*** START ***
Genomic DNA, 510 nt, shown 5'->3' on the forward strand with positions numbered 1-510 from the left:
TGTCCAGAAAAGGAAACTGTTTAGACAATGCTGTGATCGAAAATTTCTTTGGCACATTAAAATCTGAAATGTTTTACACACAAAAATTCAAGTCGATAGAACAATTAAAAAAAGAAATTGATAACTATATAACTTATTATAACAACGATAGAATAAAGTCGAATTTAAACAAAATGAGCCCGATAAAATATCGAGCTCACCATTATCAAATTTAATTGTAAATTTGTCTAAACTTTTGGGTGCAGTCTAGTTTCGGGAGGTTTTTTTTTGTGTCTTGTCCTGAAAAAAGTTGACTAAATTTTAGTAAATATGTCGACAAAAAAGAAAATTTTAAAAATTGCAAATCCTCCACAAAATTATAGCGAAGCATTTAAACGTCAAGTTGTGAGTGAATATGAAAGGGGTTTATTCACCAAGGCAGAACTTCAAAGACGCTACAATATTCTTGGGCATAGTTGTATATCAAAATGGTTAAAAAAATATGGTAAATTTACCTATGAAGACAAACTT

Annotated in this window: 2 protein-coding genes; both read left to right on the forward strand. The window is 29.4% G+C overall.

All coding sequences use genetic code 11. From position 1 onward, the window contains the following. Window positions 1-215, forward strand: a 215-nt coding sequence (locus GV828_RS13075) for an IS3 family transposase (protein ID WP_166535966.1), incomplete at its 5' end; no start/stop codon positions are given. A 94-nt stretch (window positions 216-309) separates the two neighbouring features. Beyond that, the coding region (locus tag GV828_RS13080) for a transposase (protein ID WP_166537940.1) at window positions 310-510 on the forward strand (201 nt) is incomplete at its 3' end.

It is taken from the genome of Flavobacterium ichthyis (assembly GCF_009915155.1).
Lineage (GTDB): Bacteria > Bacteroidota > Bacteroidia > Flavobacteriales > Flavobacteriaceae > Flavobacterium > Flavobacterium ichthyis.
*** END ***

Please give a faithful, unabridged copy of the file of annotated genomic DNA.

Genomic DNA, 510 nt, shown 5'->3' on the forward strand with positions numbered 1-510 from the left:
TGTCCAGAAAAGGAAACTGTTTAGACAATGCTGTGATCGAAAATTTCTTTGGCACATTAAAATCTGAAATGTTTTACACACAAAAATTCAAGTCGATAGAACAATTAAAAAAAGAAATTGATAACTATATAACTTATTATAACAACGATAGAATAAAGTCGAATTTAAACAAAATGAGCCCGATAAAATATCGAGCTCACCATTATCAAATTTAATTGTAAATTTGTCTAAACTTTTGGGTGCAGTCTAGTTTCGGGAGGTTTTTTTTTGTGTCTTGTCCTGAAAAAAGTTGACTAAATTTTAGTAAATATGTCGACAAAAAAGAAAATTTTAAAAATTGCAAATCCTCCACAAAATTATAGCGAAGCATTTAAACGTCAAGTTGTGAGTGAATATGAAAGGGGTTTATTCACCAAGGCAGAACTTCAAAGACGCTACAATATTCTTGGGCATAGTTGTATATCAAAATGGTTAAAAAAATATGGTAAATTTACCTATGAAGACAAACTT

Annotated in this window: 2 protein-coding genes; both read left to right on the forward strand. The window is 29.4% G+C overall.

All coding sequences use genetic code 11. From position 1 onward, the window contains the following. Window positions 1-215, forward strand: a 215-nt coding sequence (locus GV828_RS13075) for an IS3 family transposase (protein ID WP_166535966.1), incomplete at its 5' end; no start/stop codon positions are given. A 94-nt stretch (window positions 216-309) separates the two neighbouring features. Beyond that, the coding region (locus tag GV828_RS13080) for a transposase (protein ID WP_166537940.1) at window positions 310-510 on the forward strand (201 nt) is incomplete at its 3' end.

It is taken from the genome of Flavobacterium ichthyis (assembly GCF_009915155.1).
Lineage (GTDB): Bacteria > Bacteroidota > Bacteroidia > Flavobacteriales > Flavobacteriaceae > Flavobacterium > Flavobacterium ichthyis.